As you move up in improving your skills in squash during practice or by playing a lot of games, you may find yourself not being able to perform the racquet techniques and plays as you did before when your racquet was new. You can wonder and inspect your racquet for signs of wear or a crack in the frame, but it could also be your squash racquet strings starting to wear out and lose tension. It may be time to restring your racquet with new strings!
On my first trip to restring my racquet, I was presented with a buffet of options on how I would like my racquet restrung. He asked what I would like to have done, and I said “what do you recommend?!”
After my experience and having since gone back to have my racquet restrung several times, below are the few things to consider before going to a restringing shop to have your squash racquet restringing. Most of these decisions are based on your own personal preference and a good stringing professional will ask you the right questions to give you the right fit.
Grommets protect the strings from breaking. Every time the strings vibrate it rubs itself to the frame and can cause a tear in the string. Having this replaced the same time as you would your strings is recommended to lessen the chance of your racquet strings from snapping.
Crosses are the strings that run across the racquet head. The crosses vibrate against the mains making ‘notches’ or deep microscopic cuts and eventually cause the mains to break.
Mains are the strings that run vertically. These are the longer strings with higher rebound strength than the crosses. Transfers more power to the ball as it bounces off the racquet face.
HIGH – 28 Ibs. or above
High tension makes the ball easier to control as it bounces off the racquet face but transfers lesser energy on the ball making the swing less powerful. Best played by deceptive players relying more on drop shots and reverse corner shots rather than power shots.
MEDIUM – 24 – 27 Ibs.
Most likely the tension when you first used your racquet. Racquets are stringed at a high tension from the factory to account for storage as it loosen up due to string aging. Recommended tension for new players for the balance between power and control.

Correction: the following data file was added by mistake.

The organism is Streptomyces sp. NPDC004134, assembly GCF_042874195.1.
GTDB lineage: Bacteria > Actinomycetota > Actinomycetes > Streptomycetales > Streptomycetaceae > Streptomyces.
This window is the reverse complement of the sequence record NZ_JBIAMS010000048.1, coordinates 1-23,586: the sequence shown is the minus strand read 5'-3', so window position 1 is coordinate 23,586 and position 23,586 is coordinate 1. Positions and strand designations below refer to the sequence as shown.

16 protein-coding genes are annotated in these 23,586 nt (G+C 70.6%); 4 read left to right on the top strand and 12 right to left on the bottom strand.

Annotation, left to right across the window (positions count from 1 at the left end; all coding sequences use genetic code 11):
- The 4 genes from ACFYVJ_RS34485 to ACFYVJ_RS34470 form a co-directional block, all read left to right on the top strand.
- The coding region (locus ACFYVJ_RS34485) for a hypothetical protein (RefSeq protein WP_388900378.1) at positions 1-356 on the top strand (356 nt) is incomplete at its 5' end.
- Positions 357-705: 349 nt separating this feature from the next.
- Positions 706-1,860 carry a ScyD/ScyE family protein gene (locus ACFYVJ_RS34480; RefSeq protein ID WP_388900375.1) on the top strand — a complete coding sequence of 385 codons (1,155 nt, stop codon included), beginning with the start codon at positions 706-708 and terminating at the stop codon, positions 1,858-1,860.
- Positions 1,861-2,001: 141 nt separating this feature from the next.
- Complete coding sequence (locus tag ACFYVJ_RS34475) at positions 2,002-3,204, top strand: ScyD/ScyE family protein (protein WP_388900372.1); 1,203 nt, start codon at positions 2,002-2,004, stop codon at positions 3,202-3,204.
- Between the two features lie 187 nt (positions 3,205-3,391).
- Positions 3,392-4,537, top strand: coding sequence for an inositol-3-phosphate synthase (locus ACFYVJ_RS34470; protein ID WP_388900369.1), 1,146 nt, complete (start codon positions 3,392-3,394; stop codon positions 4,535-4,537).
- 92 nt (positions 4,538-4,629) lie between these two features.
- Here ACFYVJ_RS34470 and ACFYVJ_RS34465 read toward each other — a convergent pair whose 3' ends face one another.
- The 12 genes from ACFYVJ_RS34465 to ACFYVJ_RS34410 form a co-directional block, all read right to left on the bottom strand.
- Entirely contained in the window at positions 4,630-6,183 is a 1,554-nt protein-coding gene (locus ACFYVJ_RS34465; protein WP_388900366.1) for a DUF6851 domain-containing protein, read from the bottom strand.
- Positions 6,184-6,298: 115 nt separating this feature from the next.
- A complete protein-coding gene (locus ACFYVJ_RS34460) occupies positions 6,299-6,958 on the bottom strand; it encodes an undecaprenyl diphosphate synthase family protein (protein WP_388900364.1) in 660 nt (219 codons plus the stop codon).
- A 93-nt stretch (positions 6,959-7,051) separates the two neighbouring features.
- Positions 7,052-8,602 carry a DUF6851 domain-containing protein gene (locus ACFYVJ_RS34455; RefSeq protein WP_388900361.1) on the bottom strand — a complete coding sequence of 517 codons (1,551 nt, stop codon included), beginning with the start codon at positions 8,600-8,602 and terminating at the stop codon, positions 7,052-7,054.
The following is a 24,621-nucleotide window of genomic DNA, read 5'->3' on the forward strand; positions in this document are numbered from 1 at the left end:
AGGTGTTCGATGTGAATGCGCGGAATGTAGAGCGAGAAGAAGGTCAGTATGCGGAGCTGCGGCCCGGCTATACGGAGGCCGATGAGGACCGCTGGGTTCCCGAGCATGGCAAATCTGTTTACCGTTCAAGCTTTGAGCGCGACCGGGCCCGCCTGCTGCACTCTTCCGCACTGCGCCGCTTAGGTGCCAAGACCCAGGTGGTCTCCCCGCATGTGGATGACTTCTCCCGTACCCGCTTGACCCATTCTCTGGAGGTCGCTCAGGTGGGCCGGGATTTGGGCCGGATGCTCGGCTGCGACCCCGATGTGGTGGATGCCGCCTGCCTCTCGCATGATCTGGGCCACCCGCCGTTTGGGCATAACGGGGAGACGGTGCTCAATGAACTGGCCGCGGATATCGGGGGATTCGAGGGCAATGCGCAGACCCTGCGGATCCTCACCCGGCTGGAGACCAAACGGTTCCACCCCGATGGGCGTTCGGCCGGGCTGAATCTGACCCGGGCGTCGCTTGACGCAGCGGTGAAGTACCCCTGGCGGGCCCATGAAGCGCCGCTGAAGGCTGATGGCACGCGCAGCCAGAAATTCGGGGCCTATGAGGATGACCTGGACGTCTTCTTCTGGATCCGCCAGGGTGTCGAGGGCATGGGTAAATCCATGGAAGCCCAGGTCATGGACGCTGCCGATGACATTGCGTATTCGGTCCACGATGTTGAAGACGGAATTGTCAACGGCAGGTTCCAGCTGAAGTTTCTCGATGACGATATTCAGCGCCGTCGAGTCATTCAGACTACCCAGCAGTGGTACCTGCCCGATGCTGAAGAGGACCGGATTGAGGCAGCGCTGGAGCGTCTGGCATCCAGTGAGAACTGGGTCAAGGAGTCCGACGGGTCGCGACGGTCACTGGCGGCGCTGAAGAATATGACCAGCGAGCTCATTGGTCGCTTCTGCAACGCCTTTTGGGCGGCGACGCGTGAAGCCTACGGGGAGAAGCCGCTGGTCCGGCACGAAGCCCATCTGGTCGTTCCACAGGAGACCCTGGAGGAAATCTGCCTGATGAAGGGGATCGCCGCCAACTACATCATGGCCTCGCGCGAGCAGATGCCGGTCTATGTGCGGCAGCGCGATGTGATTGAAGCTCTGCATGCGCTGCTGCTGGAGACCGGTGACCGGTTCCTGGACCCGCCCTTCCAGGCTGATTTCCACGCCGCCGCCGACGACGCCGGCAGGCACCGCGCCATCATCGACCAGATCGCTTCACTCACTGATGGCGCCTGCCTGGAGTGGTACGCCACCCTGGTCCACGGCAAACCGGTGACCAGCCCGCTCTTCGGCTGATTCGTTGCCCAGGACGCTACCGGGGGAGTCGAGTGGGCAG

LOOSE – 22 – 24 Ibs.
Transfer higher energy to the ball as the strings act as a spring giving more power to the swing but makes the ball harder to control on touch shots and spins.
VERY LOOSE – 21 lbs. or under
Best for serves but very poor for actual game play, especially as you get closer to the wall. Gives big power to the ball but makes it harder to control the ball.
17 GAUGE – THICKER STRING (1.16 – 1.25 mm)
Less flexible than a thinner gauge string creating less of a power transfer from the racquet face to the ball but more durable than thinner strings.
18 GAUGE – THINNER STRING (1.06 – 1.15 mm)
Stretches farther giving a “spring” effect which will give more power to you and makes the racquet lighter to swing because of less air friction. Thinner strings are less durable and lose string tension much faster than a thicker gauge string.
Softer strings made from animal intestines and holds string tension longer than synthetic ones. Natural gut strings are efficient but are susceptible to moisture and humidity and are more costly in comparison to other types of strings.
Mostly composed of nylon to replicate the characteristics of a natural gut at lower costs. Manufacturers may even make use of other materials such as kevlar or polyurethane to make it more resilient and improve tension retention.
I hope this squash racquet strings guide has helped you in taking care of your racquet. Please share your thoughts in the comment. Thanks!Squash Racquet String Guide
Source: The Squash Company